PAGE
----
Sharknado spawned a brood of bad killer fish pictures, so maybe it was time for Hollywood to redress the balance with a deluxe version.
The Meg is certainly in a bigger league than that knowingly absurd franchise. It tips its hat (or swimming cap) in the direction of Jaws, though the movie also packs enough stupidity to test anyone’s WTF-ometer.
The first half is promising. When underwater science hub Mana One discovers a hidden realm of exotic marine life in the Mariana Trench, it isn’t long before a sub is stricken and its crew trapped by a mysterious yet large aggressor.
Among their number is the ex-wife of chiselled cartoon cockney Jonas Taylor (Jason Statham), a rescue diver who’s still smarting from an incident where he sort of drowned his mates. Naturally Jonas is the best in the business, so is persuaded out of alcoholic exile to retrieve the crew.
But there’s more to it than that. Because whatever crippled the sub is something he’s encountered before. As the team of photogenic boffins start fishing around they find themselves face to face with terrifying prehistoric predator, the Megalodon.
For a while it seems like director Jon Turteltaub and co are crafting a fairly traditional ocean-bound creature feature. Then once the Meg is unleashed, the plot starts swerving around too much. Instead of focusing on a man v shark grudge match, which is perhaps what people were expecting, the movie wastes energy being tricksy and wrongfooting the audience.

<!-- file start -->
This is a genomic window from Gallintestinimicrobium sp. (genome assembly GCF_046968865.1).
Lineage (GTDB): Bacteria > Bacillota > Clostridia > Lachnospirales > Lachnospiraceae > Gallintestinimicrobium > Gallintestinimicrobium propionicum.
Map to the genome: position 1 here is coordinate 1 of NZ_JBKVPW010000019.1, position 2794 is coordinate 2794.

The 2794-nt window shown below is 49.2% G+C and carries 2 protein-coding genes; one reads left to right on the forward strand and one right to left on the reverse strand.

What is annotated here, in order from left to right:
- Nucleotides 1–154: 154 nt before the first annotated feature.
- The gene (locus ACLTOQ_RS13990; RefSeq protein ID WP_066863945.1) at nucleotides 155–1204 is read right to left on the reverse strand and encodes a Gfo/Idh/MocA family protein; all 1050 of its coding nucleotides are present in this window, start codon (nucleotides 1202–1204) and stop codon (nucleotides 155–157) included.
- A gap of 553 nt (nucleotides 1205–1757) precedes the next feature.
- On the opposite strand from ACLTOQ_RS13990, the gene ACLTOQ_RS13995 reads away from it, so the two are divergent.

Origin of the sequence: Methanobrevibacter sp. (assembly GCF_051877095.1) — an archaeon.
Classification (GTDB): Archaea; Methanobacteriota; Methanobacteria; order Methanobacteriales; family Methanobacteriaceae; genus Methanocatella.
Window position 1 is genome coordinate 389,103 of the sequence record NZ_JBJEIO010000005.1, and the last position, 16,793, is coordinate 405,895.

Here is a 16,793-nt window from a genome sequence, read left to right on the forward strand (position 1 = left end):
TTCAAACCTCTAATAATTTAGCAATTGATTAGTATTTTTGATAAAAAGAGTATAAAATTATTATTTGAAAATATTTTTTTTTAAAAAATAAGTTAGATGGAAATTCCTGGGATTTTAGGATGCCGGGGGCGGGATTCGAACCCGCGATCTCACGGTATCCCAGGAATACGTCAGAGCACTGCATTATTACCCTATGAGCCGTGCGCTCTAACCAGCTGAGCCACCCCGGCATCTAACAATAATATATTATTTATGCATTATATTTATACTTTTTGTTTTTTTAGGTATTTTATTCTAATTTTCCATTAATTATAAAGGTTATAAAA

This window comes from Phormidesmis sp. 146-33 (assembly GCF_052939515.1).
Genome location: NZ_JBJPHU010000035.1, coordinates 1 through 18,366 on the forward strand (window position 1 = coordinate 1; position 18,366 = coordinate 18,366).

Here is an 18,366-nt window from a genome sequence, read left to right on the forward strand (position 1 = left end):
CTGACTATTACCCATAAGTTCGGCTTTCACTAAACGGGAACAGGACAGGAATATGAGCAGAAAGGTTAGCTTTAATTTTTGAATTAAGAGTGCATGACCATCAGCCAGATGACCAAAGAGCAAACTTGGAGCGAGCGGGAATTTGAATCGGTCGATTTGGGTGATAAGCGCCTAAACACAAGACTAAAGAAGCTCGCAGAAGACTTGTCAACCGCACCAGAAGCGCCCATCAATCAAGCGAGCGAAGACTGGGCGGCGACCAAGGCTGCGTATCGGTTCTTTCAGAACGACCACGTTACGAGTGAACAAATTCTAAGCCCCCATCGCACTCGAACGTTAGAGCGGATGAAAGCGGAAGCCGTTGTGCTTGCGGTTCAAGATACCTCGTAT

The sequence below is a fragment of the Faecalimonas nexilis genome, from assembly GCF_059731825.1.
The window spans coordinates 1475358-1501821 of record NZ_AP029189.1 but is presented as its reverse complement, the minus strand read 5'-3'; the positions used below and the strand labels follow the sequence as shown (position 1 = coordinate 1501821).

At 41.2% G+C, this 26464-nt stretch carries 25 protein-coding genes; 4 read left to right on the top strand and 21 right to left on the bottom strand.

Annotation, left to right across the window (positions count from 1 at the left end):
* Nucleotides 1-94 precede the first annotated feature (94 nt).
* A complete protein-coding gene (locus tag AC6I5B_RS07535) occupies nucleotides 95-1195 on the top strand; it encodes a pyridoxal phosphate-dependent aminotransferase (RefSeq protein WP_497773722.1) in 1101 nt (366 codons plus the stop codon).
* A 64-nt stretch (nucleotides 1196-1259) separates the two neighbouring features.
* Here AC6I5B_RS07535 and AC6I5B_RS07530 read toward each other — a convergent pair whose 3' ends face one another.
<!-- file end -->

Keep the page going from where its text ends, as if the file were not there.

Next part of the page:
Whereas Jaws‘ protagonists started off on land before winding up isolated and under attack at sea, The Meg goes the other way. The cramped and murky environment of Mana One is left behind so the title monster can make for a brightly-lit resort full of Chinese shark fodder.
Turteltaub treats this third act as kind of a joke, where tension is obliterated by sight gags and multiple references to Spielberg’s classic. The film was more frightening in the build up and the flat characters just can’t sustain the narrative.
Of the main cast Ruby Rose and Page Kennedy have the most presence, and Rainn Wilson is called upon to be sarcastic and slippery as the base’s billionaire investor. But then this isn’t a film about acting so much as a bloody great shark.
The Meg itself is entirely CGI and though it’s a dead-eyed behemoth it doesn’t have a distinctive look or personality. Its size was a problem for me, in that shark movies are about people having chunks taken out of them and being picked off from below. In this everyone is gulped down in one unsatisfying bite.
I’d take this over something like Empire Of The Sharks any day of the week. Granted that’s not saying much. Despite it all I enjoyed The Meg. Lower your expectations into a deep, dark trench and you’ll come back up for air without feeling short-changed.